Statista reports that there has been a decline in air traffic fatalities over the past 15 years, with 2020 having a total of 137 deaths due to air crashes. Though air traffic fatalities are unavoidable, they can be prevented if airline operators have strict maintenance procedures in place. According to the Federal Aviation Administration (FAA), regular inspections and preventive maintenance are essential to ensure airworthiness. So, as a highly regulated industry, aviation companies must follow established regulations and implement continuous inspection programs to ensure compliance and air safety.

What Are the Types of Maintenance Checks?

Before a plane can be allowed to take off, it must be fully vetted as safe to fly. Regular maintenance is crucial to ensure that an aircraft remains safe and airworthy.

The FAA requires that all aircraft be inspected at specific intervals and must be approved for return to service by appropriately qualified personnel. The three primary types of maintenance checks or inspections (FAR 91.409) are:

1. Annual Inspection

This routine inspection applies to most general aviation aircraft, except those with an approved progressive inspection plan, special flight permit, current experimental certificate, or provisional airworthiness certificate. The inspection must be completed and signed off by a mechanic with an inspection authorization (IA).

2. 100-Hour Inspection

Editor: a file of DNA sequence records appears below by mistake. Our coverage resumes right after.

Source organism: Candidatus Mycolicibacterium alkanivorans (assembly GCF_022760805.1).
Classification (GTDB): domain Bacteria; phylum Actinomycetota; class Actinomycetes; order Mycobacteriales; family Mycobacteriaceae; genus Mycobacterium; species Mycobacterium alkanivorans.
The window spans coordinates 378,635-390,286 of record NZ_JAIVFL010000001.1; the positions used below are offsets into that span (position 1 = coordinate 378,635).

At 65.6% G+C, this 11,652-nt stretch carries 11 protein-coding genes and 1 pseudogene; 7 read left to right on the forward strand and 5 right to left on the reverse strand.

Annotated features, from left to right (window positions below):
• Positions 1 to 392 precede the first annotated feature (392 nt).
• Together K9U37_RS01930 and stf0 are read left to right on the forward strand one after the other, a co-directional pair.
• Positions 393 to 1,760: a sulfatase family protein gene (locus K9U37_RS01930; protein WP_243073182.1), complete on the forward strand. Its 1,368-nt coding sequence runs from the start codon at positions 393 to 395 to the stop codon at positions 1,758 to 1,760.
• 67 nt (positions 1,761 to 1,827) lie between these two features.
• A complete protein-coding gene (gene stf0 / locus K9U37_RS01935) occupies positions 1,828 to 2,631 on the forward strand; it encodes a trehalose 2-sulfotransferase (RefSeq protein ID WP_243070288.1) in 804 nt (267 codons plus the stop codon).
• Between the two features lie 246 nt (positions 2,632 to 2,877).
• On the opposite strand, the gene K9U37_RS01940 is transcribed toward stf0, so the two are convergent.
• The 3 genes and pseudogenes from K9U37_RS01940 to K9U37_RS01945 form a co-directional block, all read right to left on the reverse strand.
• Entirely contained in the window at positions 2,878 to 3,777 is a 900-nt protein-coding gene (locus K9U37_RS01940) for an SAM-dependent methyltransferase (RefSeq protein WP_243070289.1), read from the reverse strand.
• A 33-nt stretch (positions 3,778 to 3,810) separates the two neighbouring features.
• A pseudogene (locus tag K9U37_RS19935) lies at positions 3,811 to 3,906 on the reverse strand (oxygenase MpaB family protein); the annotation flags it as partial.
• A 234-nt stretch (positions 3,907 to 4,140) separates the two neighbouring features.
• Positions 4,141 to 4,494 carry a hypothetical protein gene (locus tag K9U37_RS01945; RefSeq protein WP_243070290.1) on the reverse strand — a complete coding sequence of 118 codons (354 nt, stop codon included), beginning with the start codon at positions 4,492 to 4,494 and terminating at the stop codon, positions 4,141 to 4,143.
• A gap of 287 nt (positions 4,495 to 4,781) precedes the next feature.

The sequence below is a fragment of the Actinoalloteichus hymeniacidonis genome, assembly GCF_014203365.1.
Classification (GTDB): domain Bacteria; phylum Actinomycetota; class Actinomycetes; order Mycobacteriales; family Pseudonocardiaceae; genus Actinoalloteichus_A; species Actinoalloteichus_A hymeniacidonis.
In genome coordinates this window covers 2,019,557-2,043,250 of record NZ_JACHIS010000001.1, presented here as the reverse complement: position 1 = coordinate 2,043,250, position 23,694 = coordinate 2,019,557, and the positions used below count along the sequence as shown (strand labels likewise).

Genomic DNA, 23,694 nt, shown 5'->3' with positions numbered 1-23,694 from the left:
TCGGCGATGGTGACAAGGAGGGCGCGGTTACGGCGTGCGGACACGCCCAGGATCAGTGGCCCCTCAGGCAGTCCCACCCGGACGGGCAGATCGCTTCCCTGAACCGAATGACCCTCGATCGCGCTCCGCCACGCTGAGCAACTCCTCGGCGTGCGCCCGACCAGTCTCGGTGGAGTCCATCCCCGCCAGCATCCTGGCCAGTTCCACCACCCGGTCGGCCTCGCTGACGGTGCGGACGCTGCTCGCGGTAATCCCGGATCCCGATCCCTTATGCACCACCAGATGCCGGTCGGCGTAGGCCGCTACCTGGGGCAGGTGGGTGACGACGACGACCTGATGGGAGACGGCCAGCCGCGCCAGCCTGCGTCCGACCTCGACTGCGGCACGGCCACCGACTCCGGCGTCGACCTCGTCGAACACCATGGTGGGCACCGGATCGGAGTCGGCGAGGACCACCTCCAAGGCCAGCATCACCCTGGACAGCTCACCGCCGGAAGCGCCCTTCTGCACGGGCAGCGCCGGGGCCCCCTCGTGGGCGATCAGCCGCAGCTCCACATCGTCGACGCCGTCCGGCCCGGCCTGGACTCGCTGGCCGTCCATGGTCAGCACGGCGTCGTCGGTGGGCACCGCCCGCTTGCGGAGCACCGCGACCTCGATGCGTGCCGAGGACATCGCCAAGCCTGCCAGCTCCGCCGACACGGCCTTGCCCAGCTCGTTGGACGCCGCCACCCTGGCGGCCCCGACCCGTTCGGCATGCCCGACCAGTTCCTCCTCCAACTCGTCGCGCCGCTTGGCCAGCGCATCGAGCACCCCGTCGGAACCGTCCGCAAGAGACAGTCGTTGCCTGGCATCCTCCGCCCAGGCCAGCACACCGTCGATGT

Any aircraft that carries passengers for hire needs to undergo a 100-hour inspection.

3. Progressive Inspections

This inspection aims to minimize maintenance downtime. It requires that an aircraft maintenance schedule be followed according to the manufacturer’s standards. This is the preferred option of owners of large aircraft fleets such as fixed-base operators (FBOs), flight schools, and corporate flight departments.

The FAA also requires each airline or operator to develop a Continuous Airworthiness Maintenance Program (CAMP), which includes a routine and detailed inspection of their aircraft. The program covers everything from preflight inspections to heavy maintenance checks.

Line Maintenance Checks are basic inspections by aviation maintenance technicians. They include inspections of wheels, brakes, oils, and hydraulics levels. An aircraft with an accumulated time of 24 to 60 hours will require this type of inspection.

A and B Checks cover general inspections of the aircraft’s interior and hull. They check for any sign of damage, deformation, corrosion, or missing parts. This is performed every 400-600 flight hours. B checks are now included in the A check phases to reduce aircraft downtime and improve maintenance scheduling.

C and D Checks fall under “heavy maintenance” because of the extensive inspection required. This type of inspection requires an aircraft to stay at a maintenance facility during the required maintenance hours. These hours can vary from 6,000 to 50,000 labor hours.

Aircraft maintenance is a critical process that should never be underestimated. As such, a maintenance program should be strictly followed. Can automation help in this regard?

Trends in Automation

Maintenance checks, although crucial to keep assets operationally available, are also major contributors to flight delays and high operating costs. Aviation companies are now looking into automated aircraft inspection to minimize downtime, improve task planning, and enhance parts management.